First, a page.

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Blood Pressure Management

High blood pressure is a silent epidemic that threatens the lives of one in every three American adults. Of those taking blood pressure medications, control rates vary between less than half to only two-thirds (Lloyd-Jones 2009; Lloyd-Jones 2005). This means that the majority of those diagnosed with hypertension spend most of their day with blood pressure levels that are dangerously elevated. Since increased blood pressure is a major risk factor for heart disease, stroke, congestive heart failure, and kidney disease, it acts as an accomplice in millions of additional deaths each year (Roger 2011).

Mainstream medicine has fallen fatally short of relieving high blood pressure. A major problem is that mainstream medicine’s definition of what constitutes acceptable blood pressure levels is far too high. The medical establishment defines high blood pressure (hypertension) as over 139/89 mmHg. However, in 2006, researchers found that blood pressure levels ranging from 120-129 mmHg systolic/ 80-84 mmHg diastolic were associated with an 81% higher risk of cardiovascular disease compared to levels of less than 120/80 mmHg. Moreover, blood pressure levels of 130-139/85-89 mmHg were associated with a frightening 133% greater risk of cardiovascular disease compare to levels below 120/80 (Kshirsagar 2006). Worse yet, studies suggest that conventional physicians are unlikely to treat hypertension until levels exceed 160/90 mmHg, a level that dramatically increases the risk of disease and death (Hyman 2002).

Controlling blood pressure means radically reducing disease risk. Studies have estimated that reducing blood pressure by 10/5 mmHg, to no lower than 115/75, can reduce the risk of death due to stroke by 40% and the risk of death due to heart disease or other vascular causes by 30% (Lewington 2002). In individuals 40 to 70 years old, each 20/10 mmHg increment over 115/75 doubles the risk of heart attack, heart failure, stroke, or kidney disease (Lewington 2002; Chobanian 2003;). Based on this and other data, Life Extension recognizes that for many individuals, a target blood pressure of 115/75 mmHg yields the best benefits (Chobanian 2003).

The development and progression of high blood pressure is complex and multifactorial. Thus, effective management is rarely achieved through a single intervention. Instead, optimal management often requires a broad-based approach including lifestyle modification, nutritional components, pharmaceutical medication(s), and regular self-monitoring. These approaches will be discussed in detail throughout this protocol.

Understanding Blood Pressure

Blood pressure is a measurement of the force exerted upon blood vessel walls by blood as it flows through the arteries. High blood pressure occurs when there is an increase of force against the arterial wall, with potentially damaging consequences.

Since the heart has distinct “beats”, the pressure of oxygenated blood in the arteries is not continuous, but varies between two values, one when the heart is contracting, and one when the heart is relaxing. As the heart contracts, blood is expelled from the left ventricle under the greatest force; this upper pressure limit is the systolic blood pressure.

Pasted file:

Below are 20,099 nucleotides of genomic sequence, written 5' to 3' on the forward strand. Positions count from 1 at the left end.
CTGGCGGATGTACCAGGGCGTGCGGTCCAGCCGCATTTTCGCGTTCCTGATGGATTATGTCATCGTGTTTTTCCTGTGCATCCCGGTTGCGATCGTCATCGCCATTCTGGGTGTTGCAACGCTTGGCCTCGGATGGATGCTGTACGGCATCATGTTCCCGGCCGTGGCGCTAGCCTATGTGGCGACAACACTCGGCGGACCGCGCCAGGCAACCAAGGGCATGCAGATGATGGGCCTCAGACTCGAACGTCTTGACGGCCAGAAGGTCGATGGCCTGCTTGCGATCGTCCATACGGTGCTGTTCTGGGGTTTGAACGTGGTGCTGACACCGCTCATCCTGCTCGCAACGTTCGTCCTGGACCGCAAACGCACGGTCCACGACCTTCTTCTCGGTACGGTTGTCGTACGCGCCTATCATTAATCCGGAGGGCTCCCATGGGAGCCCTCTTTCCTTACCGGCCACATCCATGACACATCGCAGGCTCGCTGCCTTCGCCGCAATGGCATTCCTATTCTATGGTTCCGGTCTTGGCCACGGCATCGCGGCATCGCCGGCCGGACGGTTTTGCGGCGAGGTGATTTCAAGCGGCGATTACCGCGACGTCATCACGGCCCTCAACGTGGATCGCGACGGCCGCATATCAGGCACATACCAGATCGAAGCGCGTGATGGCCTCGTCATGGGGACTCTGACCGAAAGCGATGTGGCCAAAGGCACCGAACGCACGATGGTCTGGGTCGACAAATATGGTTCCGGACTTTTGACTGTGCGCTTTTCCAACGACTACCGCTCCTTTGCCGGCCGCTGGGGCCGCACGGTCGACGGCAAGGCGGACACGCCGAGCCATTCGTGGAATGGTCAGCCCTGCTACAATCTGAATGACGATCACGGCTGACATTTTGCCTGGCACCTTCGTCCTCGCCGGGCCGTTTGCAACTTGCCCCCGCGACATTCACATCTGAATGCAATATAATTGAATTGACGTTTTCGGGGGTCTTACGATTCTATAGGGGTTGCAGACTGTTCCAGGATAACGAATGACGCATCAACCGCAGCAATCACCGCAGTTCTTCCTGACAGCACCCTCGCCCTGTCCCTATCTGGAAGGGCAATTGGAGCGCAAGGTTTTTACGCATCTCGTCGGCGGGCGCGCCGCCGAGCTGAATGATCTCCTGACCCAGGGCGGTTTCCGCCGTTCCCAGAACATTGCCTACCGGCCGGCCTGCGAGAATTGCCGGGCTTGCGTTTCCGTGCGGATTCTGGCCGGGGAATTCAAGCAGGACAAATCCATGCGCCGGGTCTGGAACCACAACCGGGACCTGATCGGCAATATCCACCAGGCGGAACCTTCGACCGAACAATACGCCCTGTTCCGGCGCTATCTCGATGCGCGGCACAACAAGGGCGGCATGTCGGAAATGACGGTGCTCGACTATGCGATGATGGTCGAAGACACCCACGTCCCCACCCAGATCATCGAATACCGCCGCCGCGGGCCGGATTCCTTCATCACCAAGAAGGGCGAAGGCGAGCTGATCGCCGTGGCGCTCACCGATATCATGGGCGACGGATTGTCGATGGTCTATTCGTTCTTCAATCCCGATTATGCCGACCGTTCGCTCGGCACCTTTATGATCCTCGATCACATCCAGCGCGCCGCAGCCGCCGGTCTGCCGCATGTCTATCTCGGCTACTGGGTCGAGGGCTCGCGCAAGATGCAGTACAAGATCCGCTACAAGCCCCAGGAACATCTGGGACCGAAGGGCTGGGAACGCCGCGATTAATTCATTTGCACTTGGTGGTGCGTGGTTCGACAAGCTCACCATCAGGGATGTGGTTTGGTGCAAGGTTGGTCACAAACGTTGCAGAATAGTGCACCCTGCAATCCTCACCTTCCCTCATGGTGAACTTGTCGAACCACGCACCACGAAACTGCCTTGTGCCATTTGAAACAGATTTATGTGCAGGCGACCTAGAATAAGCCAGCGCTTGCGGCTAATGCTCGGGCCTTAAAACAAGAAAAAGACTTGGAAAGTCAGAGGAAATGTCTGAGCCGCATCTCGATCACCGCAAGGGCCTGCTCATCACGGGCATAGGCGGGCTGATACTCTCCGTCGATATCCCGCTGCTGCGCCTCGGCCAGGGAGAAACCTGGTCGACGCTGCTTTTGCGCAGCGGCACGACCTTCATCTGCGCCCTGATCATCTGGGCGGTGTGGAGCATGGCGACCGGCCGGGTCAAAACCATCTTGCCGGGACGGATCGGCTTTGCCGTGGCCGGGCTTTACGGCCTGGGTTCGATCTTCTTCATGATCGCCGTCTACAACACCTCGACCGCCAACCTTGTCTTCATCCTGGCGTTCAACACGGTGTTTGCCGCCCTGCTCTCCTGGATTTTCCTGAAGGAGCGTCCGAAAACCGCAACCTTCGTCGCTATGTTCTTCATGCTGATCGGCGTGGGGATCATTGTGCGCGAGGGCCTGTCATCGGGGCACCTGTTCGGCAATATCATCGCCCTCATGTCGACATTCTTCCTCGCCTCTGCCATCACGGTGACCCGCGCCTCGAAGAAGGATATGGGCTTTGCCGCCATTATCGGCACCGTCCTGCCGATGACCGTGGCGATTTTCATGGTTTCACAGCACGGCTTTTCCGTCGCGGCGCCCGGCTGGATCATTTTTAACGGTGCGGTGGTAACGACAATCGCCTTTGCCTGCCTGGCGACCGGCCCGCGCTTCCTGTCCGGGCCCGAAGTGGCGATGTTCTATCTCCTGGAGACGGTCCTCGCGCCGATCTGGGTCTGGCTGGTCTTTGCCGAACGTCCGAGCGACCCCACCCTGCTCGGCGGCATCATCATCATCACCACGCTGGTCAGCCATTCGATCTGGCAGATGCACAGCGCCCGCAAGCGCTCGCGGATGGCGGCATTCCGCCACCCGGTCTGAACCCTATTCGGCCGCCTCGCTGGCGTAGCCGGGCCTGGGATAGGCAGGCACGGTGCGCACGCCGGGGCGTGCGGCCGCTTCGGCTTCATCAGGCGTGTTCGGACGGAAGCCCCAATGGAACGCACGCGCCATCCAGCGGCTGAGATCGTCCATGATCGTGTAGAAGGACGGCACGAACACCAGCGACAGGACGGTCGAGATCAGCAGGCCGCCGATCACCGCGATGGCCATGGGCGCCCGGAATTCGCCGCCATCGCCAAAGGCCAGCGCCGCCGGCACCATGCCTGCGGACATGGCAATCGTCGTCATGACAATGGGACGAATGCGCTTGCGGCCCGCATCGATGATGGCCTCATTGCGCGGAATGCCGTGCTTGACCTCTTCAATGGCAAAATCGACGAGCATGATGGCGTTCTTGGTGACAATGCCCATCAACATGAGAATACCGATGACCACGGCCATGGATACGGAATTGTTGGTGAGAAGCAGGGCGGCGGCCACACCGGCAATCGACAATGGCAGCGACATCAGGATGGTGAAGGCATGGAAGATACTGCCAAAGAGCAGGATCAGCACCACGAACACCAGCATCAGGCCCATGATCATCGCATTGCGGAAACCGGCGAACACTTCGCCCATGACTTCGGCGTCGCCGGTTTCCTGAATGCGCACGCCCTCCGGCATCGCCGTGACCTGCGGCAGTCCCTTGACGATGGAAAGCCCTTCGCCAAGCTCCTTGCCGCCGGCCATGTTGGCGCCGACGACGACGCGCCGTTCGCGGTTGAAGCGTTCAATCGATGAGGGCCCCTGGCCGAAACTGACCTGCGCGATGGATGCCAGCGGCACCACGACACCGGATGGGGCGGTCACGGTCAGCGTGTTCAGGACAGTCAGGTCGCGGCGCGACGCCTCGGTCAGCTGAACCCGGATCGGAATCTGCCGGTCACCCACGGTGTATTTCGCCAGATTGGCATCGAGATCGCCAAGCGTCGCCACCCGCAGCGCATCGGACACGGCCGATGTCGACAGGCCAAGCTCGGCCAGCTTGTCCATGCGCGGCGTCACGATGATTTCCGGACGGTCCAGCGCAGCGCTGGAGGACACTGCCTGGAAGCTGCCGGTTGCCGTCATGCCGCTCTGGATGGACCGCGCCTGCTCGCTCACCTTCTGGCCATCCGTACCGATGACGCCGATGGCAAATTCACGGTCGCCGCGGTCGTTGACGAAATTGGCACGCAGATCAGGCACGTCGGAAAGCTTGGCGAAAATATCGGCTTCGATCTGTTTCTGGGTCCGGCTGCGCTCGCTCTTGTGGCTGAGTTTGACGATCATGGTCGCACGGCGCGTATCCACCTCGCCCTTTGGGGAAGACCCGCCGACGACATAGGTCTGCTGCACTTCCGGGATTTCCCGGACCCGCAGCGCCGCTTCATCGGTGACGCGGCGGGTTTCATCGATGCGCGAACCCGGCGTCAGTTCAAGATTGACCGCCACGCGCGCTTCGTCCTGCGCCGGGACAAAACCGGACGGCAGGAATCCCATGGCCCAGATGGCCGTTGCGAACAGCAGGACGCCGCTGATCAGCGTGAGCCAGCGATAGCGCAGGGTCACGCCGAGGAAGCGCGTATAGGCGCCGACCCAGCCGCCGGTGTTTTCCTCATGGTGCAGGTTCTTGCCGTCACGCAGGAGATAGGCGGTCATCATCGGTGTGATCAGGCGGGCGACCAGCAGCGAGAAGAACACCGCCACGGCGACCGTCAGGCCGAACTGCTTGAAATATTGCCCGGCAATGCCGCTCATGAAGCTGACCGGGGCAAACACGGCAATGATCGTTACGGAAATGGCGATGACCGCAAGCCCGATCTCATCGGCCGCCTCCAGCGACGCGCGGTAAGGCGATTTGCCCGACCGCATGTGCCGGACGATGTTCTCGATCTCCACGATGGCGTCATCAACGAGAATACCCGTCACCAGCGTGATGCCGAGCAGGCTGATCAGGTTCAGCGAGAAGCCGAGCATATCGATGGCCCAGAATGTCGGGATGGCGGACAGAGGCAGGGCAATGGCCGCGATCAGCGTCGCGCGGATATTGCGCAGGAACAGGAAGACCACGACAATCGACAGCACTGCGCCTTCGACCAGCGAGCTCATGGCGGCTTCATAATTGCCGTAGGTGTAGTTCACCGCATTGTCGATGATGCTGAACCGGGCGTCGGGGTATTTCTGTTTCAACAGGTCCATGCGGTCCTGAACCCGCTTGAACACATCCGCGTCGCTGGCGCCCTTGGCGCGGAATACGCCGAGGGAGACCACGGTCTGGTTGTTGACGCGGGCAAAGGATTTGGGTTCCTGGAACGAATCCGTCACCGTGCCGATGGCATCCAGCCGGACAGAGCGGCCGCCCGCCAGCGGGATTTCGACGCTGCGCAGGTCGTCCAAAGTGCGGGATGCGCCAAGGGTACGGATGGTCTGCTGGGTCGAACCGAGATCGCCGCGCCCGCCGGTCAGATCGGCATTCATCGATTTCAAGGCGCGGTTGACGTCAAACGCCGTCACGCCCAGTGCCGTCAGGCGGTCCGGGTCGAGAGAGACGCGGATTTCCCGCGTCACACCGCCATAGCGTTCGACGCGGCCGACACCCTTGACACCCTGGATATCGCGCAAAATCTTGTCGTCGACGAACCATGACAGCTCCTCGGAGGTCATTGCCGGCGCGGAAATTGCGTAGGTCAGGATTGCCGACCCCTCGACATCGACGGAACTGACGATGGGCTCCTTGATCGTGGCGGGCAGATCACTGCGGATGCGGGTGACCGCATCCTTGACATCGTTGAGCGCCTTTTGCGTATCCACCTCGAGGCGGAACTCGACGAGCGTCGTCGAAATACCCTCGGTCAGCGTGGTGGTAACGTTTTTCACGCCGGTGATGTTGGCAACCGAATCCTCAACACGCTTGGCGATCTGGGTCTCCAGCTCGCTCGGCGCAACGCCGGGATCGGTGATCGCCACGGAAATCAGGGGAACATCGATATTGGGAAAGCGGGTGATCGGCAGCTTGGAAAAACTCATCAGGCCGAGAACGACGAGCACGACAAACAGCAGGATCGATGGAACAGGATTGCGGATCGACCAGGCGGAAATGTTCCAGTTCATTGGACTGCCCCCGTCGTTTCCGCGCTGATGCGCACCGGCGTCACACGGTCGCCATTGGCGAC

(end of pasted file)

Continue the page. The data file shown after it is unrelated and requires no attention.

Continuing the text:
Following contraction of the heart, the aortic valve closes, which prevents blood from flowing backward into the heart, and helps to maintain the pressure in the arteries. This allows the heart muscle to relax and fill with blood. Unlike all other organs, which receive blood flow when the heart “beats” or contracts, the heart itself is unique in that it receives blood supply between heartbeats. As the heart contracts to pump blood to the rest of the body, circulation to the heart itself is impeded. Blood pressure during the heart’s “resting” period between contractions, called diastole, must be sufficient to deliver an adequate supply of oxygenated blood to cardiac tissue. In aging individuals with pre-existing coronary disease and/ or long-standing high blood pressure, overly-aggressive reduction of diastolic blood pressure can reduce the delivery of oxygenated blood to the heart. The diastolic blood pressure should be close to 75 mmHg for optimal health.

The alternation between systolic and diastolic blood pressure occurs with every heartbeat, some 60-80 times per minute in the average adult at rest. Clinically, blood pressure measurements are expressed, in millimeters of mercury (mmHg), as the ratio of systolic pressure over diastolic pressure (e.g. 120/80 mmHg).

For most aging individuals, Life Extension recommends an optimal blood pressure goal of 115/75 mmHg. However, those aging individuals with long-standing hypertension and/ or coronary artery disease should be aware that a rapid, overly-aggressive reduction of blood pressure, in particular diastolic blood pressure, should be avoided.

How is Blood Pressure Regulated?

Blood pressure in the circulatory system is controlled three ways: 1) The force and rate at which blood leaves the heart (cardiac output); 2) the diameter and flexibility of the blood vessels though which blood flows (peripheral resistance); and 3) the total volume of blood in the circulatory system. All three work in concert to maintain a steady long-term pressure, while allowing for short-term increases to address cardiovascular needs.